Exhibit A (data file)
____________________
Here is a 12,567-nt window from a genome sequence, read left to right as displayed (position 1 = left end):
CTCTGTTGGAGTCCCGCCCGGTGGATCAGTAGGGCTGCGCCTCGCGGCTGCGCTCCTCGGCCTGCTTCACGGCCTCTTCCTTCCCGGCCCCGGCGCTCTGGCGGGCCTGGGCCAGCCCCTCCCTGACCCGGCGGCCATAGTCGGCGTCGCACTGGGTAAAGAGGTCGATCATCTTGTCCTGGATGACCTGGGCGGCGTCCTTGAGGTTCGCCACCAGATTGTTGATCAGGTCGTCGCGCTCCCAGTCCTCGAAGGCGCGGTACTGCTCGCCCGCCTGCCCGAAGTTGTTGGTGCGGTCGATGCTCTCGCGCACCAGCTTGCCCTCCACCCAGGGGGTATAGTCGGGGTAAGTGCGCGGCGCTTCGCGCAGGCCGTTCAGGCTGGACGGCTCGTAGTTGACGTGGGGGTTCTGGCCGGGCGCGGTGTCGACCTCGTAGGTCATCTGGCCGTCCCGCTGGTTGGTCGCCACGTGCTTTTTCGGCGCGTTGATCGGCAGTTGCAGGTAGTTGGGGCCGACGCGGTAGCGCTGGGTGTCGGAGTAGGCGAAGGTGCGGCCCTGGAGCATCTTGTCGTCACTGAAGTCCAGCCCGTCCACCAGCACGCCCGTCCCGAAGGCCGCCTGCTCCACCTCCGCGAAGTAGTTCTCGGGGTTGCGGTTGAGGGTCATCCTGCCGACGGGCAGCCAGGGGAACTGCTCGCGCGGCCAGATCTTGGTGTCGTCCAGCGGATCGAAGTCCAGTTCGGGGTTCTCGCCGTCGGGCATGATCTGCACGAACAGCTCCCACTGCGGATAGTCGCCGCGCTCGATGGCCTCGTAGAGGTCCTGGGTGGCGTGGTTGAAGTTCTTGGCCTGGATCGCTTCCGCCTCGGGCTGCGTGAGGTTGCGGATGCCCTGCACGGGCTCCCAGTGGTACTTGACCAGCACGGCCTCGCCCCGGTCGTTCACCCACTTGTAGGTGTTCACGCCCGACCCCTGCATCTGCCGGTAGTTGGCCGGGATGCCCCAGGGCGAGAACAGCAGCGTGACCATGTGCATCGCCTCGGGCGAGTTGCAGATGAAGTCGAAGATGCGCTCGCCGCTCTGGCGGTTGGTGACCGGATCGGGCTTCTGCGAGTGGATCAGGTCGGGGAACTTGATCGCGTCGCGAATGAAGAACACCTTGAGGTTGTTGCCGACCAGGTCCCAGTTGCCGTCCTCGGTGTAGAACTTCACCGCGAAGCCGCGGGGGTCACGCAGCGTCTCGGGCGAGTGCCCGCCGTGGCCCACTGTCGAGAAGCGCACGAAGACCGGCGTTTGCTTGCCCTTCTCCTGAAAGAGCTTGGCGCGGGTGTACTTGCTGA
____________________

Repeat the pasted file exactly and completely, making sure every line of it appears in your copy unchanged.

Here is a 12,567-nt window from a genome sequence, read left to right as displayed (position 1 = left end):
CTCTGTTGGAGTCCCGCCCGGTGGATCAGTAGGGCTGCGCCTCGCGGCTGCGCTCCTCGGCCTGCTTCACGGCCTCTTCCTTCCCGGCCCCGGCGCTCTGGCGGGCCTGGGCCAGCCCCTCCCTGACCCGGCGGCCATAGTCGGCGTCGCACTGGGTAAAGAGGTCGATCATCTTGTCCTGGATGACCTGGGCGGCGTCCTTGAGGTTCGCCACCAGATTGTTGATCAGGTCGTCGCGCTCCCAGTCCTCGAAGGCGCGGTACTGCTCGCCCGCCTGCCCGAAGTTGTTGGTGCGGTCGATGCTCTCGCGCACCAGCTTGCCCTCCACCCAGGGGGTATAGTCGGGGTAAGTGCGCGGCGCTTCGCGCAGGCCGTTCAGGCTGGACGGCTCGTAGTTGACGTGGGGGTTCTGGCCGGGCGCGGTGTCGACCTCGTAGGTCATCTGGCCGTCCCGCTGGTTGGTCGCCACGTGCTTTTTCGGCGCGTTGATCGGCAGTTGCAGGTAGTTGGGGCCGACGCGGTAGCGCTGGGTGTCGGAGTAGGCGAAGGTGCGGCCCTGGAGCATCTTGTCGTCACTGAAGTCCAGCCCGTCCACCAGCACGCCCGTCCCGAAGGCCGCCTGCTCCACCTCCGCGAAGTAGTTCTCGGGGTTGCGGTTGAGGGTCATCCTGCCGACGGGCAGCCAGGGGAACTGCTCGCGCGGCCAGATCTTGGTGTCGTCCAGCGGATCGAAGTCCAGTTCGGGGTTCTCGCCGTCGGGCATGATCTGCACGAACAGCTCCCACTGCGGATAGTCGCCGCGCTCGATGGCCTCGTAGAGGTCCTGGGTGGCGTGGTTGAAGTTCTTGGCCTGGATCGCTTCCGCCTCGGGCTGCGTGAGGTTGCGGATGCCCTGCACGGGCTCCCAGTGGTACTTGACCAGCACGGCCTCGCCCCGGTCGTTCACCCACTTGTAGGTGTTCACGCCCGACCCCTGCATCTGCCGGTAGTTGGCCGGGATGCCCCAGGGCGAGAACAGCAGCGTGACCATGTGCATCGCCTCGGGCGAGTTGCAGATGAAGTCGAAGATGCGCTCGCCGCTCTGGCGGTTGGTGACCGGATCGGGCTTCTGCGAGTGGATCAGGTCGGGGAACTTGATCGCGTCGCGAATGAAGAACACCTTGAGGTTGTTGCCGACCAGGTCCCAGTTGCCGTCCTCGGTGTAGAACTTCACCGCGAAGCCGCGGGGGTCACGCAGCGTCTCGGGCGAGTGCCCGCCGTGGCCCACTGTCGAGAAGCGCACGAAGACCGGCGTTTGCTTGCCCTTCTCCTGAAAGAGCTTGGCGCGGGTGTACTTGCTGA